Re: [dev] (x)HTML-based office suite? (aka suckless word processing solution-2)

From: Uriel <>
Date: Mon, 19 Oct 2009 16:11:53 +0200

XHTML is failure, and has been pretty much abandoned even by the web
2.0 people. Believe it or not, XHTML is still seriously crippled when
compared to HTML, and even the XHTML validator can't use it!

Also turns out most browsers render XHTML much more slowly than HTML,
because parsing XHTML is *HARDER* (yes, I was also stupid enough to
buy the myth that parsing XHTML would be faster, well, seems XML sucks
even more than I though!).

That XHTML is dying is a very good thing, it is another nail in the
coffin of XML, which is probably the most dangerous disease to afflict
the software industry in some time.


P.S.: I recently converted werc from XHTML to HTML5, and it was clear
improvement, much less verbose crap, much more clear and concise

On Sun, Oct 18, 2009 at 7:15 PM, Tor Aqissiaq
<> wrote:
> XHTML, parsed using an XML parser is very specifically defined and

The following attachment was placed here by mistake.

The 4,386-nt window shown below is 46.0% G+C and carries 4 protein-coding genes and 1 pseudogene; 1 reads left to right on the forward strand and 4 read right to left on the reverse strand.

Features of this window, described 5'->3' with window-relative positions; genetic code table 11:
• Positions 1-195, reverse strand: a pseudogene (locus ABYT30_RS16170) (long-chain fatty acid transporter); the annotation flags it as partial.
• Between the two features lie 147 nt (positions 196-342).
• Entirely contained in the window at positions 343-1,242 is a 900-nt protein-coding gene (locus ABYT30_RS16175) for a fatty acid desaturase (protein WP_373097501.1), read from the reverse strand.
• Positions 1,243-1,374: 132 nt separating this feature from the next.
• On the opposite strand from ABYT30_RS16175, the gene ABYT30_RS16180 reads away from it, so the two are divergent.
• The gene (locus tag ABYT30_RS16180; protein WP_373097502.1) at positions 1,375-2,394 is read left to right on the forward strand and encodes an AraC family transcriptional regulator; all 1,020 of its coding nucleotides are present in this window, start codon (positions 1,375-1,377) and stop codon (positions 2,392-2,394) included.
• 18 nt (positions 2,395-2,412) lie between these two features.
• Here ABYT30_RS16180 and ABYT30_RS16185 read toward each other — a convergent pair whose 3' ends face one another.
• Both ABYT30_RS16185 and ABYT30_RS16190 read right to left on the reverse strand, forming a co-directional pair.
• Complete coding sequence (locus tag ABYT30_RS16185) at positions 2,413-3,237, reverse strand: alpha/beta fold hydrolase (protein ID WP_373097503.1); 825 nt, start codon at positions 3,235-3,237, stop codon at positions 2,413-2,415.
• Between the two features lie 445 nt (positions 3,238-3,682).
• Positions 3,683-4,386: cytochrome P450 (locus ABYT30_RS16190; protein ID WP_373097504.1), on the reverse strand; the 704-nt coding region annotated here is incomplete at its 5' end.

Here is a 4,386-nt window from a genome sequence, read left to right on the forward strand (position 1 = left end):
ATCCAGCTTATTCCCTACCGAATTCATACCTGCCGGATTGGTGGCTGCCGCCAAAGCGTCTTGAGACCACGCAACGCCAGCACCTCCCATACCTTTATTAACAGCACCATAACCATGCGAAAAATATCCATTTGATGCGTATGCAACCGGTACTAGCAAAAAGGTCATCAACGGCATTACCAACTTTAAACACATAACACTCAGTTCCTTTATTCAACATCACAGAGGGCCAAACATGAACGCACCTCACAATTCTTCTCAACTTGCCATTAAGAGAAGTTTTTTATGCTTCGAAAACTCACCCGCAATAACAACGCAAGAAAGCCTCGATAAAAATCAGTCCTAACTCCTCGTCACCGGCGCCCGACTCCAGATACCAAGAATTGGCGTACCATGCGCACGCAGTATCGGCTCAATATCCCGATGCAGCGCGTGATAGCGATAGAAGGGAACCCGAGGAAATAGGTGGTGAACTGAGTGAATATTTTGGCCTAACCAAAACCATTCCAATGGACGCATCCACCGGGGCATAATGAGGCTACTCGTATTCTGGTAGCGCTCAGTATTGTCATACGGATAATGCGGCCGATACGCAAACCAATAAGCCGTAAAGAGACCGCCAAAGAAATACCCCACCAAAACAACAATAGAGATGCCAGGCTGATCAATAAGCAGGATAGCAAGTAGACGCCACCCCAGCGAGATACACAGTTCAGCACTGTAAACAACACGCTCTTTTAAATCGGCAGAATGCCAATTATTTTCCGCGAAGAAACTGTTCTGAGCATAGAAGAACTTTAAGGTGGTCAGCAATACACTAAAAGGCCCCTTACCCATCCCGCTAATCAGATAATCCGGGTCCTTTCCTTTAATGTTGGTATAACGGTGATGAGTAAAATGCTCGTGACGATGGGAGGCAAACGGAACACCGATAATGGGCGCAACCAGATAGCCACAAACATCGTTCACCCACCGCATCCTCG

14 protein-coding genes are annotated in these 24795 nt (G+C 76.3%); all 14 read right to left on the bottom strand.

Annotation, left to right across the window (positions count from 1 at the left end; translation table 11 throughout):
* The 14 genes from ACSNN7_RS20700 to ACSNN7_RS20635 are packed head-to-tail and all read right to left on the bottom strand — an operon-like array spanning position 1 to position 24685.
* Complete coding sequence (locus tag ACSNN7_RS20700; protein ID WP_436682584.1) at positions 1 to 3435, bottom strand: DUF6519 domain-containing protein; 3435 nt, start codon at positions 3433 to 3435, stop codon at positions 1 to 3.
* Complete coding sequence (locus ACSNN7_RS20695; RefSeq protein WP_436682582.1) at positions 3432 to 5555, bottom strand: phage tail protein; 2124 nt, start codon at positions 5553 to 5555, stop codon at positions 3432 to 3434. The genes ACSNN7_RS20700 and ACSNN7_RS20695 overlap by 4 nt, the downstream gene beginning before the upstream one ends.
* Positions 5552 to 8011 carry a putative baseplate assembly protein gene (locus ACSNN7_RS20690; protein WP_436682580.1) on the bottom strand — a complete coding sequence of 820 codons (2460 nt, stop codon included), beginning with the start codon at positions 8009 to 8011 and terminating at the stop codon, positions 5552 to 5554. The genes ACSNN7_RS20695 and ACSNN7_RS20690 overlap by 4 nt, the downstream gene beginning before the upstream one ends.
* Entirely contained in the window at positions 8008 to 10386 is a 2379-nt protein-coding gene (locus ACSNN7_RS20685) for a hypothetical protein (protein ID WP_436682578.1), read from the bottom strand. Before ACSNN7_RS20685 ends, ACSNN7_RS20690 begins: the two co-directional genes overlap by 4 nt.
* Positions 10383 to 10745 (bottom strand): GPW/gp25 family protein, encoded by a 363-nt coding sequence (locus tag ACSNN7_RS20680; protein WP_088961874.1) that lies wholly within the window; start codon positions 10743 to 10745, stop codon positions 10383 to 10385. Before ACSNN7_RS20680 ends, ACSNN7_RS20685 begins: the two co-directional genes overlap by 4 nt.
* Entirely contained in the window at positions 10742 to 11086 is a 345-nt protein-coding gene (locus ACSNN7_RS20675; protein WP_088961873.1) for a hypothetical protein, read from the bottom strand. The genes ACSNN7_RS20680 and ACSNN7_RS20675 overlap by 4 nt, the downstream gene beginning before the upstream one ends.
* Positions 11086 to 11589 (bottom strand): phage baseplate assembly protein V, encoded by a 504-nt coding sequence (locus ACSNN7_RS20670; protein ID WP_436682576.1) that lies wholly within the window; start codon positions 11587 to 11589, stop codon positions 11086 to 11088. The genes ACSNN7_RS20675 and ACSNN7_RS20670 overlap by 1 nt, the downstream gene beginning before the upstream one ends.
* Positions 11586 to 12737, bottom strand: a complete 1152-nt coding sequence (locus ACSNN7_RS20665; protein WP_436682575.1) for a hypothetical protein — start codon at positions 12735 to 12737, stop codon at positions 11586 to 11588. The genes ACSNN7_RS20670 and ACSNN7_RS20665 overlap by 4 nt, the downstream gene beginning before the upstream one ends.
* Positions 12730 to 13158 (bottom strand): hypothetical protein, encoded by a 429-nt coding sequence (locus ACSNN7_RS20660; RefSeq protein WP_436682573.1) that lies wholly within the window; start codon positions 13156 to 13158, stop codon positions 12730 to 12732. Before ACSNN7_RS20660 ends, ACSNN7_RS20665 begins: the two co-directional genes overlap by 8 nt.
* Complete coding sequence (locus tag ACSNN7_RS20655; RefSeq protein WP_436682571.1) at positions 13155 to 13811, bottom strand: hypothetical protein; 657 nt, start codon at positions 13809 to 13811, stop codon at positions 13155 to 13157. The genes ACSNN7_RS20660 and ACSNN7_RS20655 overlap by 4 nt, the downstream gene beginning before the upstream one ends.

> does not look different in different browsers, but few people serve
> XHTML documents with the application/xhtml+xml headers, because IE
> refuses to parse XML. XHTML parsed as HTML + no better than HTML. I
> already use XHTML for sending documents to my friends.
> On Sun, Oct 18, 2009 at 5:20 PM, Anselm R Garbe <> wrote:
>> 2009/10/18 Ilya Ilembitov <>:
>>> Yes, you got it totally right. But why do you believe that html would be on par with proprietary formats? I mean, is there any possibility that html produced by markdown (or similar languages) interpreter won't be displayed correctly in most of browsers (including IE)? I thought it's basic and standartized enough. I do agree, though, that S5 is likely to have some issues.
>> The problem with HTML is that it's vagely defined and that it looks
>> different not only in every browser but also every 2 years (because
>> some mastermind came up with the next CSS and DOM features).
>> This doesn't happen with plain text, so if you ask me what's better:
>> HTML or Markdown, my answer should be clear. Plain text will look the
>> same in 100 years, but potentially there won't be any HTML4 or HTML5
>> browser around in 25 years time...
>> (as a side-note: If you use troff or TeX I bet you will get proper
>> results in a hundred years time as well).
>> Of course the sustainability argument isn't very important if it's
>> just about a presentation of the next great future technology that
>> will be obsolete in 5 years anyways. For such I recommend use HTML,
>> they will be a relict of their time anyways by then ;)
>> Kind regards,
>> Anselm
Received on Mon Oct 19 2009 - 14:11:53 UTC

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